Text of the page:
Family of couple killed in high-speed chase calls for change

Sean Coffey Image
Thursday, May 30, 2024
Family of couple killed in high-speed chase calls for change
"After the shock wore off, it was anger."

HARNETT COUNTY, N.C. (WTVD) -- For the very first time, the ABC11 I-Team is hearing from the family of a Minnesota couple killed last year in a high-speed chase in Harnett County -- gone haywire.

That crash, which occurred in Spring Lake, killed Brian and Patricia Finch and also left a Harnett County Sheriff's Deputy hospitalized. The deputy is now facing charges of involuntary manslaughter, after he collided with the couple in pursuit of another suspect, traveling more than 75 miles per hour.

"I'm sitting here, and I'm thinking of my Aunt and Uncle who were completely oblivious as to what's happened," said Tammie Ortiz, Brian Finch's niece.

It's been over a year since the chase crash that killed Ortiz's aunt and uncle, but she says the pain and anger still linger.

"After the shock wore off, it was anger. A lot of anger. Like, why?" she said.

Ortiz said her aunt and uncle never had time to react to what was happening and wishes the deputy involved had exercised more caution.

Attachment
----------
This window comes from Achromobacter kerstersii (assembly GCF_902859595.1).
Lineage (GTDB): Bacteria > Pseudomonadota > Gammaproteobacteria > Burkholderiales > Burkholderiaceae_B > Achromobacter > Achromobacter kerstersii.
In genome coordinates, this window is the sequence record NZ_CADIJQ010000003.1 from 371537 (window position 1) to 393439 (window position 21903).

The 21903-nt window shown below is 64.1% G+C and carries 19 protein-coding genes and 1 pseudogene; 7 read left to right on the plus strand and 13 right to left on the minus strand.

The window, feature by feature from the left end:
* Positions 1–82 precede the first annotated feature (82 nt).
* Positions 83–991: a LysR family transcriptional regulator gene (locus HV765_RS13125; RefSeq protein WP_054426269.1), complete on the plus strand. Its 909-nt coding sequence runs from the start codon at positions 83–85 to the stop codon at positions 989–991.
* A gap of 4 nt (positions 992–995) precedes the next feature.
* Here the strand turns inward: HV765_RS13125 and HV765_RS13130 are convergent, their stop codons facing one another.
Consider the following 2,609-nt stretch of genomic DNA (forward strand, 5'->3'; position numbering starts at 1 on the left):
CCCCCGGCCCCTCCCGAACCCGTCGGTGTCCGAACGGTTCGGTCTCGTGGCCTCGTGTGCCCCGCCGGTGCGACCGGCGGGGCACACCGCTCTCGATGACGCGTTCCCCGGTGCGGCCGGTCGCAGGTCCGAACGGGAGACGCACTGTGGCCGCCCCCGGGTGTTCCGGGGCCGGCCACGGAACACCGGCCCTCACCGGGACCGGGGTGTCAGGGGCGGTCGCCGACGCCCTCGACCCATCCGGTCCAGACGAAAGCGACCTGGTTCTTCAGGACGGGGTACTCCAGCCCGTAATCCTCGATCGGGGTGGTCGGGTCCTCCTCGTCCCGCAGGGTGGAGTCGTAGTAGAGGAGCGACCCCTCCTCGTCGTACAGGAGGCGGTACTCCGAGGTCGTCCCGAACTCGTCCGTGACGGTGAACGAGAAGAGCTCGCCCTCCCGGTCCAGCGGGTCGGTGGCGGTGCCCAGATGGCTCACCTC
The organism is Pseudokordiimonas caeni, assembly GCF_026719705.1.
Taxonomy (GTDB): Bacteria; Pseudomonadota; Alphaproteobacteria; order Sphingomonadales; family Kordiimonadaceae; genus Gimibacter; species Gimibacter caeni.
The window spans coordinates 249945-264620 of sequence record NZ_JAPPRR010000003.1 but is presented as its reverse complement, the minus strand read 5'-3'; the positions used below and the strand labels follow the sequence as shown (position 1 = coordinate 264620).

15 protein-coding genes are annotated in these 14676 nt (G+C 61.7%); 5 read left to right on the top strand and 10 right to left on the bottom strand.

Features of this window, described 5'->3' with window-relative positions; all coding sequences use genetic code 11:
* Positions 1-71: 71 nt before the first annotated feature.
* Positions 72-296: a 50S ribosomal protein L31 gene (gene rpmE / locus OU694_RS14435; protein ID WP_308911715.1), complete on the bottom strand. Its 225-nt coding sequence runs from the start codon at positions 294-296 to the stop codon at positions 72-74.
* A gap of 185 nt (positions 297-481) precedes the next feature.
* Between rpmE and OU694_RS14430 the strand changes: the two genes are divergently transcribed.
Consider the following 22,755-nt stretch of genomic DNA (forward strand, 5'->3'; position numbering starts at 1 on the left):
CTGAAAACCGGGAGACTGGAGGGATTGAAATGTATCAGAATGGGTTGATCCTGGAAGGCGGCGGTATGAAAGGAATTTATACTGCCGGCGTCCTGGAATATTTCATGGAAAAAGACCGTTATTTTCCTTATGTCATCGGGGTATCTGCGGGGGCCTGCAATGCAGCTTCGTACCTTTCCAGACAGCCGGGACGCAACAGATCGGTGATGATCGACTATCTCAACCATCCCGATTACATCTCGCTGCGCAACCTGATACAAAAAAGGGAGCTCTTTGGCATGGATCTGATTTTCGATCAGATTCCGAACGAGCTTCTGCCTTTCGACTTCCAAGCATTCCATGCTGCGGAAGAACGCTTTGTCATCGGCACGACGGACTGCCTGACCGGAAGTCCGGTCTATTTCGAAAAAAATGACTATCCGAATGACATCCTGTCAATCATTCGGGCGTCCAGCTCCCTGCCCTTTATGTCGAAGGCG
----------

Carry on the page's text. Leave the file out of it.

Kevin LeTarte, the deputy involved in the chase crash, is now charged with involuntary manslaughter and faces another court date in June. A lawyer for LeTarte declined to comment on the ongoing case but shared LeTarte's condolences with the Finch family and called the situation "tragic".

Tammie believes it didn't need to play out the way it did.

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"We have cars that are registered. They're registered under names. If you can get a license plate number, why can't you go back and search that car down the road," she said.

ABC11 Data Team analysis finds that since 2013, at least 50 people in North Carolina were killed during police chases, including at least five who were not part of the pursuit. An ABC11 I-Team investigation further found that the legality of law enforcement chases in North Carolina largely boils down to the discretion of the officer or deputy involved. If in the moment, they believe the risks of letting the suspect go outweigh the risks of a chase -- they're largely protected by law.

Tammie said, that in the wake of personal tragedy, she believes too many people on the road are at risk for such a broad discretion-based policy. That's something she said she now thinks about every time she's behind the wheel.

"I am definitely more aware of it. And I know of a lot of times when I'm at that intersection that goes through my head," she said.

ABC11 obtained the Harnett County Sheriff's Deputy pursuit policy, which states, "the primary responsibility of the deputy initiating the pursuit is the apprehension of the suspect without unreasonable danger to him/herself or others." The policy also outlines safe distances between cars during pursuits, warnings about intersections, and other guidelines.